On International Day of Women and Girls in Science we put the spotlight on Jas Cordelle, a Mazak Apprentice now making her mark in our Spindle Service Centre and on the racetrack.
Yamazaki Mazak’s apprenticeship programme has grown dramatically over the last decade with the company currently putting more than 60 apprentices through training.
One of Mazak’s priorities with its apprentice scheme is encouraging more women into engineering, and one of the early success stories is Jas (short for Jasmine) Cordelle, who joined the company nearly 10 years ago.
“I didn’t really like exams at school because I learn better from physically doing something rather than studying,” explains Jas. “I’d always been around engineering because my dad is a design engineer and I have been involved in drag bike racing from the age of 10, so I was probably predisposed towards engineering as a career.”
Jas’ interest firmed up when her dad took her to a number of careers fairs to find out more about local companies. “That was when I first met people from Mazak, and they became my first choice as a future employer.”
After leaving school at 16, her first year as a Mazak apprentice involved studying for her Higher National Diploma (HNC) in Mechanical Engineering, a Level 3 qualification that was based in a local training centre studying the basics of engineering. Year 2 was more factory-based, working three-to-four-week rotations in different areas of Mazak’s European Manufacturing Plant in Worcester. In their third year the apprentices begin to specialise, and Jas chose Mazak’s Spindle Service Centre (SSC) as her area of expertise.
The SSC is a dedicated resource within the factory that aims to maximise spindle performance, one of the most important parts of any machine tool.
“There are 45 employees in the SSC and I found the atmosphere very welcoming and friendly. Also, no two days are ever the same – I can be in the SSC one day and the next be out and about with a customer helping to solve their problems.”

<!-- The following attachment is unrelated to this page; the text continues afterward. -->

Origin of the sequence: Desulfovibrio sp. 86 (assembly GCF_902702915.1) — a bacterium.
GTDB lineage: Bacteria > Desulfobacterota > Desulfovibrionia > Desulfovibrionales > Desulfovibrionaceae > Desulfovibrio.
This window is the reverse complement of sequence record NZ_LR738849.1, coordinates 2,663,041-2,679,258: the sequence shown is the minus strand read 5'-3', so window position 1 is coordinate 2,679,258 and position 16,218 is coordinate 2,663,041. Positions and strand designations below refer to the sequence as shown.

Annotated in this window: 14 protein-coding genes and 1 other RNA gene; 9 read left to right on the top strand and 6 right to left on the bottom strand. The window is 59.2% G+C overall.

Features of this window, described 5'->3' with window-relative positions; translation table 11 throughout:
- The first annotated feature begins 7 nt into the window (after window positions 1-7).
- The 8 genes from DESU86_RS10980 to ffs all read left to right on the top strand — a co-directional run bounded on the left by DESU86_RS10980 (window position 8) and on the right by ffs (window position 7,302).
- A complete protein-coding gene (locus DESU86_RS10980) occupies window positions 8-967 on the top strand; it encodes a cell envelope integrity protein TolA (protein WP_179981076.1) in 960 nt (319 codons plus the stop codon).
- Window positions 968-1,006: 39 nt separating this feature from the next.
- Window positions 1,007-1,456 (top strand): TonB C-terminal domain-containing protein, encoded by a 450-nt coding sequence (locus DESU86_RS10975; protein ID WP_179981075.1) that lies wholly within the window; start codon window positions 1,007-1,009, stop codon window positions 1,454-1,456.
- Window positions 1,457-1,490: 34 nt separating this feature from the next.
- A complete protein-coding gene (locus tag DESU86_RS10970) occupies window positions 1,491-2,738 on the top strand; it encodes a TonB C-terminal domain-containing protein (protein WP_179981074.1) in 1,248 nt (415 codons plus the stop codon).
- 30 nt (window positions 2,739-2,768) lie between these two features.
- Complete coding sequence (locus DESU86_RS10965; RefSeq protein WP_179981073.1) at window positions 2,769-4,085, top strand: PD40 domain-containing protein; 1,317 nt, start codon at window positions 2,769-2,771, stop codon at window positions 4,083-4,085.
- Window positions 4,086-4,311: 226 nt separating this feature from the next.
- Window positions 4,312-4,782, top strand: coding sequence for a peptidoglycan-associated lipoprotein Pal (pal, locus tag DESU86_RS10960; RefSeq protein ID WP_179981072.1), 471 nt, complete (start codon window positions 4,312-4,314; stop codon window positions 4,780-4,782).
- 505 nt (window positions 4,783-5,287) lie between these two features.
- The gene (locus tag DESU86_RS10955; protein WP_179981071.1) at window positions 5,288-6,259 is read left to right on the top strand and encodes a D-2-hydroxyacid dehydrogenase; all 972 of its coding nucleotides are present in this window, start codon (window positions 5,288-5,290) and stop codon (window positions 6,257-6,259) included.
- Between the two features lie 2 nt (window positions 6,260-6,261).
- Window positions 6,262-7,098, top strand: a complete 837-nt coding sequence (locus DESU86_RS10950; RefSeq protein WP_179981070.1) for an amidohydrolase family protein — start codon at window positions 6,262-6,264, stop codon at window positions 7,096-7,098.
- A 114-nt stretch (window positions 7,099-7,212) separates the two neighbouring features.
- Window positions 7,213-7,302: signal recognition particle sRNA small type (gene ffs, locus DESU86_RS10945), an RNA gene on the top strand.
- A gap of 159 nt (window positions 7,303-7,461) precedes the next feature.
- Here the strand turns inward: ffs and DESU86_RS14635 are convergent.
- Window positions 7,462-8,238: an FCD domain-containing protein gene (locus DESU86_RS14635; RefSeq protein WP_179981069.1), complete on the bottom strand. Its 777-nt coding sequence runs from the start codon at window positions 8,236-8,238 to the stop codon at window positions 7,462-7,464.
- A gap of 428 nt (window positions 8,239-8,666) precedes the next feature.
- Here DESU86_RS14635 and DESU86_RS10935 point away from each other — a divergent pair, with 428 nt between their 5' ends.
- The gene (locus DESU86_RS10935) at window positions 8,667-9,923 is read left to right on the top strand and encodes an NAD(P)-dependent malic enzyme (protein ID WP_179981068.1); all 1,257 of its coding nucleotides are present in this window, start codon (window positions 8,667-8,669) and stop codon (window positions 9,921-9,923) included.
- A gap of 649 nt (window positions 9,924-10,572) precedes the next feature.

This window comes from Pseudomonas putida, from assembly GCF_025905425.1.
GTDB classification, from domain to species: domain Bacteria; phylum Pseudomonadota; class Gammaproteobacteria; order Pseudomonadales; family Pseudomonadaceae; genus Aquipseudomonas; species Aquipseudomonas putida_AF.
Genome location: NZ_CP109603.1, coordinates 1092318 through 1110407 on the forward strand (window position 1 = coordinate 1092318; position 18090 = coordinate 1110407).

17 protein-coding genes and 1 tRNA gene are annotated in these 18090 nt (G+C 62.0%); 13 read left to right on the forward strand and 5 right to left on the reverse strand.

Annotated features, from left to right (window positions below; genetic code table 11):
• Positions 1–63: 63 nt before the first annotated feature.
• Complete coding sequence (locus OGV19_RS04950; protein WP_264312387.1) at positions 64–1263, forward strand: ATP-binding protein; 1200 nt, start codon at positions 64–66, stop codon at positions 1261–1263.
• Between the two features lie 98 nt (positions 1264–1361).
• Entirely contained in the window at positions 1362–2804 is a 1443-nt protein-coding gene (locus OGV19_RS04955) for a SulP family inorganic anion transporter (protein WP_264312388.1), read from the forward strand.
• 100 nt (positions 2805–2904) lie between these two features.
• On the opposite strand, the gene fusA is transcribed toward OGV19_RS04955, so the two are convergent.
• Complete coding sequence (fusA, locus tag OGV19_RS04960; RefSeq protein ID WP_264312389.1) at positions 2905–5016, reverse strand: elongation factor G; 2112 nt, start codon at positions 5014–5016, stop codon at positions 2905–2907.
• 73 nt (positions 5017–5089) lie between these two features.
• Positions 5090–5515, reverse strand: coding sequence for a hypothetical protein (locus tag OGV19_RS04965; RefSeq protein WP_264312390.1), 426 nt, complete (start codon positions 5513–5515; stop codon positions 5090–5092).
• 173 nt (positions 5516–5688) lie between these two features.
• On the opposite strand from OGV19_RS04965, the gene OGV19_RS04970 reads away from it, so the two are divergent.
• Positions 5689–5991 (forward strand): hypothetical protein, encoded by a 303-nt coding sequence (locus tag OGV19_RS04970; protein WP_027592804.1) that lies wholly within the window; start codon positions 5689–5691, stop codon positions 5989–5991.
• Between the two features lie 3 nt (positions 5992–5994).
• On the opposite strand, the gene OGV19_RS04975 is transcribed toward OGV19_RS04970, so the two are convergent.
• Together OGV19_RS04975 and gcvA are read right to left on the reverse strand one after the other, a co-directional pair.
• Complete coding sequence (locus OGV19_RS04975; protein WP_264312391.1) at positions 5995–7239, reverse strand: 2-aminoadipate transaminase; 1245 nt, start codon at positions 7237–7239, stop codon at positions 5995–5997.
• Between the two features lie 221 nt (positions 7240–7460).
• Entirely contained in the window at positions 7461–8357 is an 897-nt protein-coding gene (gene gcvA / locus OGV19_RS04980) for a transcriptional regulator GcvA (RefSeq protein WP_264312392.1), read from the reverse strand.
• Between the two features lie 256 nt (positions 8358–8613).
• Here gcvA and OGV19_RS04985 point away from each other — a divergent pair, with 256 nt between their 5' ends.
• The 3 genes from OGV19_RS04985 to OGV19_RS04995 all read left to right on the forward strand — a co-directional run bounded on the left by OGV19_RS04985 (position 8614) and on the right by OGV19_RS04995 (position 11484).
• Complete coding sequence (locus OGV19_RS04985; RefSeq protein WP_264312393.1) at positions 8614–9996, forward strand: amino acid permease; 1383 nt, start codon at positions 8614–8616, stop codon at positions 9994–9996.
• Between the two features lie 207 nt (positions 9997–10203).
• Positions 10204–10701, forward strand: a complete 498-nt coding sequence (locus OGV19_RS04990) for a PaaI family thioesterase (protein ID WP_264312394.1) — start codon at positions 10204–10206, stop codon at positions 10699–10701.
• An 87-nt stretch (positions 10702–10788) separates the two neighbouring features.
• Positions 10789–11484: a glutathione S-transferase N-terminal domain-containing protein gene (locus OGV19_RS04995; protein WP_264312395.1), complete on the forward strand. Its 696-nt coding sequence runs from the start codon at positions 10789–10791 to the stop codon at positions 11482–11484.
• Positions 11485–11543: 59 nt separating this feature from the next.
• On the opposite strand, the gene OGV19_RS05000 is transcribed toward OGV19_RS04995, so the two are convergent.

Jas says that the prospect of working in what was, at the time, a male-dominated factory was daunting at first. “When I started there was only one other girl on the shopfloor. But I’d been in a very male dominated sport with my drag racing, so I was used to working alongside men.”
Nowadays, Jas is far from alone as a female engineer at Mazak. “There are half a dozen girls just on the shopfloor now and more coming through the apprenticeship scheme.”
In her spare time, Jas continues to race drag bikes over the standard quarter mile track, reaching speeds of more than 160 mph. “I’m the youngest racer in my highly competitive class, and last season I achieved a personal best of 7.58 seconds. This season my goal is to be even more competitive and put in a good showing at Nitrolympx at the Hockenheim Formula One track in Germany in August.”
And Jas’ career plans? “I’m currently studying for my HNC Level 5 and my line managers are really encouraging me. Despite its size, Mazak is still a family company with a supportive culture. The older, more experienced engineers recognise that it’s part of their role to bring on the next generation, so it’s a great place to learn and to work.”